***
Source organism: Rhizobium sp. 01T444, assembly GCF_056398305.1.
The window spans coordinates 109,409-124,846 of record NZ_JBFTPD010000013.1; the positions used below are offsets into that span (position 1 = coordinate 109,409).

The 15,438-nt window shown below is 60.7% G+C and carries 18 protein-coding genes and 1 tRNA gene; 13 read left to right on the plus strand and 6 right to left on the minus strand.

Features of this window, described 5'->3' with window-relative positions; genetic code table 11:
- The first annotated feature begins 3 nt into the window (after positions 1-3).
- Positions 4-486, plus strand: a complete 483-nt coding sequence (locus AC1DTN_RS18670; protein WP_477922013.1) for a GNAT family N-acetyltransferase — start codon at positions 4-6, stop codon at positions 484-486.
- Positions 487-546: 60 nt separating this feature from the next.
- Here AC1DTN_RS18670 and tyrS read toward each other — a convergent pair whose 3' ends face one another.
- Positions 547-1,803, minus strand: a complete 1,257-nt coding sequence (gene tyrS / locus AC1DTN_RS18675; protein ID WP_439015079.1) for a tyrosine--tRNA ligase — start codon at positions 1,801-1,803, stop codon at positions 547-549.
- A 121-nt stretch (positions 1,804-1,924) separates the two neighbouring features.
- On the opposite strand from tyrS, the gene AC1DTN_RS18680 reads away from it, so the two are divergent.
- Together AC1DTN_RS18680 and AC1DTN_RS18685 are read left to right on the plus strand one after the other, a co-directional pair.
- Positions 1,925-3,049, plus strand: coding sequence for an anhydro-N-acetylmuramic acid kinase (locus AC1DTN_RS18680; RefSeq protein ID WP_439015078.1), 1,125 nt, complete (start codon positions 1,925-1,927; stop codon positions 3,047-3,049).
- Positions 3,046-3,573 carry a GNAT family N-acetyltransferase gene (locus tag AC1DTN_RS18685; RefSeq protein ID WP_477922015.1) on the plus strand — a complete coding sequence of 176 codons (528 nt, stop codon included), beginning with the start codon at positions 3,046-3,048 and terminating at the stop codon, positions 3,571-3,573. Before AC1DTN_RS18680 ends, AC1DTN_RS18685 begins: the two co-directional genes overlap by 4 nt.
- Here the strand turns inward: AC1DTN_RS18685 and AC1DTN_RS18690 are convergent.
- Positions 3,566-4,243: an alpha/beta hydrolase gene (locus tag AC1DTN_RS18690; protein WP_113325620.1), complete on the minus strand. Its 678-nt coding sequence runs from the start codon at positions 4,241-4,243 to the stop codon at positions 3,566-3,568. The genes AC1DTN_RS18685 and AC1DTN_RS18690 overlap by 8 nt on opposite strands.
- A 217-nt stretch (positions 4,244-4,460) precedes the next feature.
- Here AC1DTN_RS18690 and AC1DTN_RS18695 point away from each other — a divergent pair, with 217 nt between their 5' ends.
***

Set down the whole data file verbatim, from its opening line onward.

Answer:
Source organism: Rhizobium sp. 01T444, assembly GCF_056398305.1.
The window spans coordinates 109,409-124,846 of record NZ_JBFTPD010000013.1; the positions used below are offsets into that span (position 1 = coordinate 109,409).

The 15,438-nt window shown below is 60.7% G+C and carries 18 protein-coding genes and 1 tRNA gene; 13 read left to right on the plus strand and 6 right to left on the minus strand.

Features of this window, described 5'->3' with window-relative positions; genetic code table 11:
- The first annotated feature begins 3 nt into the window (after positions 1-3).
- Positions 4-486, plus strand: a complete 483-nt coding sequence (locus AC1DTN_RS18670; protein WP_477922013.1) for a GNAT family N-acetyltransferase — start codon at positions 4-6, stop codon at positions 484-486.
- Positions 487-546: 60 nt separating this feature from the next.
- Here AC1DTN_RS18670 and tyrS read toward each other — a convergent pair whose 3' ends face one another.
- Positions 547-1,803, minus strand: a complete 1,257-nt coding sequence (gene tyrS / locus AC1DTN_RS18675; protein ID WP_439015079.1) for a tyrosine--tRNA ligase — start codon at positions 1,801-1,803, stop codon at positions 547-549.
- A 121-nt stretch (positions 1,804-1,924) separates the two neighbouring features.
- On the opposite strand from tyrS, the gene AC1DTN_RS18680 reads away from it, so the two are divergent.
- Together AC1DTN_RS18680 and AC1DTN_RS18685 are read left to right on the plus strand one after the other, a co-directional pair.
- Positions 1,925-3,049, plus strand: coding sequence for an anhydro-N-acetylmuramic acid kinase (locus AC1DTN_RS18680; RefSeq protein ID WP_439015078.1), 1,125 nt, complete (start codon positions 1,925-1,927; stop codon positions 3,047-3,049).
- Positions 3,046-3,573 carry a GNAT family N-acetyltransferase gene (locus tag AC1DTN_RS18685; RefSeq protein ID WP_477922015.1) on the plus strand — a complete coding sequence of 176 codons (528 nt, stop codon included), beginning with the start codon at positions 3,046-3,048 and terminating at the stop codon, positions 3,571-3,573. Before AC1DTN_RS18680 ends, AC1DTN_RS18685 begins: the two co-directional genes overlap by 4 nt.
- Here the strand turns inward: AC1DTN_RS18685 and AC1DTN_RS18690 are convergent.
- Positions 3,566-4,243: an alpha/beta hydrolase gene (locus tag AC1DTN_RS18690; protein WP_113325620.1), complete on the minus strand. Its 678-nt coding sequence runs from the start codon at positions 4,241-4,243 to the stop codon at positions 3,566-3,568. The genes AC1DTN_RS18685 and AC1DTN_RS18690 overlap by 8 nt on opposite strands.
- A 217-nt stretch (positions 4,244-4,460) precedes the next feature.
- Here AC1DTN_RS18690 and AC1DTN_RS18695 point away from each other — a divergent pair, with 217 nt between their 5' ends.